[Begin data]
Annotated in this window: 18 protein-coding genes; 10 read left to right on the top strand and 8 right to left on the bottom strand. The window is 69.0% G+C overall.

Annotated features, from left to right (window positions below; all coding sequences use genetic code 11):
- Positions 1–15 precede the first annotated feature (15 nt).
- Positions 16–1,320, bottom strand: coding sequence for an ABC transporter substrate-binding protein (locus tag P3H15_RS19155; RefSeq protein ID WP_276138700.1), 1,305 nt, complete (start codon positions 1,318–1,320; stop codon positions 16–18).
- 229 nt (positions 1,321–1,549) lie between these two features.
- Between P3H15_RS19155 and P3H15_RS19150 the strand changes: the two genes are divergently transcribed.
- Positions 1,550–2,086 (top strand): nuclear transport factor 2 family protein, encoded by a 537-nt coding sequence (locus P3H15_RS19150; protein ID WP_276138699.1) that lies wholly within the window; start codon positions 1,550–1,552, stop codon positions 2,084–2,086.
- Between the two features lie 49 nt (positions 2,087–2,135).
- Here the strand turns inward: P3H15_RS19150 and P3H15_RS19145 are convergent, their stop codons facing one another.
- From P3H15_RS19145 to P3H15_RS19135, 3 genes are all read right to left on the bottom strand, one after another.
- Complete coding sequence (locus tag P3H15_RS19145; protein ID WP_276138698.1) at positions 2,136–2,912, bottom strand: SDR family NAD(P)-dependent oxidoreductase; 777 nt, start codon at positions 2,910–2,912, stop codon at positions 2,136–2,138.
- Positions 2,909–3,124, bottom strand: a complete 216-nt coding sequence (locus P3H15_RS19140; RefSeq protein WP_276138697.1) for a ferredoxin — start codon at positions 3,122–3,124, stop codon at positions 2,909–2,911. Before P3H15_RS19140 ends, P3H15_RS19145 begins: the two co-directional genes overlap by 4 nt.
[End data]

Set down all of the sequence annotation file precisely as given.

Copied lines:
Annotated in this window: 18 protein-coding genes; 10 read left to right on the top strand and 8 right to left on the bottom strand. The window is 69.0% G+C overall.

Annotated features, from left to right (window positions below; all coding sequences use genetic code 11):
- Positions 1–15 precede the first annotated feature (15 nt).
- Positions 16–1,320, bottom strand: coding sequence for an ABC transporter substrate-binding protein (locus tag P3H15_RS19155; RefSeq protein ID WP_276138700.1), 1,305 nt, complete (start codon positions 1,318–1,320; stop codon positions 16–18).
- 229 nt (positions 1,321–1,549) lie between these two features.
- Between P3H15_RS19155 and P3H15_RS19150 the strand changes: the two genes are divergently transcribed.
- Positions 1,550–2,086 (top strand): nuclear transport factor 2 family protein, encoded by a 537-nt coding sequence (locus P3H15_RS19150; protein ID WP_276138699.1) that lies wholly within the window; start codon positions 1,550–1,552, stop codon positions 2,084–2,086.
- Between the two features lie 49 nt (positions 2,087–2,135).
- Here the strand turns inward: P3H15_RS19150 and P3H15_RS19145 are convergent, their stop codons facing one another.
- From P3H15_RS19145 to P3H15_RS19135, 3 genes are all read right to left on the bottom strand, one after another.
- Complete coding sequence (locus tag P3H15_RS19145; protein ID WP_276138698.1) at positions 2,136–2,912, bottom strand: SDR family NAD(P)-dependent oxidoreductase; 777 nt, start codon at positions 2,910–2,912, stop codon at positions 2,136–2,138.
- Positions 2,909–3,124, bottom strand: a complete 216-nt coding sequence (locus P3H15_RS19140; RefSeq protein WP_276138697.1) for a ferredoxin — start codon at positions 3,122–3,124, stop codon at positions 2,909–2,911. Before P3H15_RS19140 ends, P3H15_RS19145 begins: the two co-directional genes overlap by 4 nt.